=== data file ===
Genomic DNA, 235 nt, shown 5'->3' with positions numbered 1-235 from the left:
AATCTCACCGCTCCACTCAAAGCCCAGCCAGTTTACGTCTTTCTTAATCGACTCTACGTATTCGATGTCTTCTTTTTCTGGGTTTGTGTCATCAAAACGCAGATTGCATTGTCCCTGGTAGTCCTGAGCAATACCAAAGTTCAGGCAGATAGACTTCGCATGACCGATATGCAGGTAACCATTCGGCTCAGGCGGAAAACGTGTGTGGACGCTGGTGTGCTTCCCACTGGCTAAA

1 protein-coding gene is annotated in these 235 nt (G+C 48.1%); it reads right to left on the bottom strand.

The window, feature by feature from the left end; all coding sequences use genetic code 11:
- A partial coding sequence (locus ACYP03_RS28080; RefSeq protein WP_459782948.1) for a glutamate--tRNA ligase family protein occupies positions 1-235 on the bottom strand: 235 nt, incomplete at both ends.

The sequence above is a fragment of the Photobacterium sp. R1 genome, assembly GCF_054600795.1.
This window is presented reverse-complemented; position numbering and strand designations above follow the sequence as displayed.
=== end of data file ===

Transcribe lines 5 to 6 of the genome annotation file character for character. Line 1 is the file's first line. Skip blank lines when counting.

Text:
- A partial coding sequence (locus ACYP03_RS28080; RefSeq protein WP_459782948.1) for a glutamate--tRNA ligase family protein occupies positions 1-235 on the bottom strand: 235 nt, incomplete at both ends.

The sequence above is a fragment of the Photobacterium sp. R1 genome, assembly GCF_054600795.1.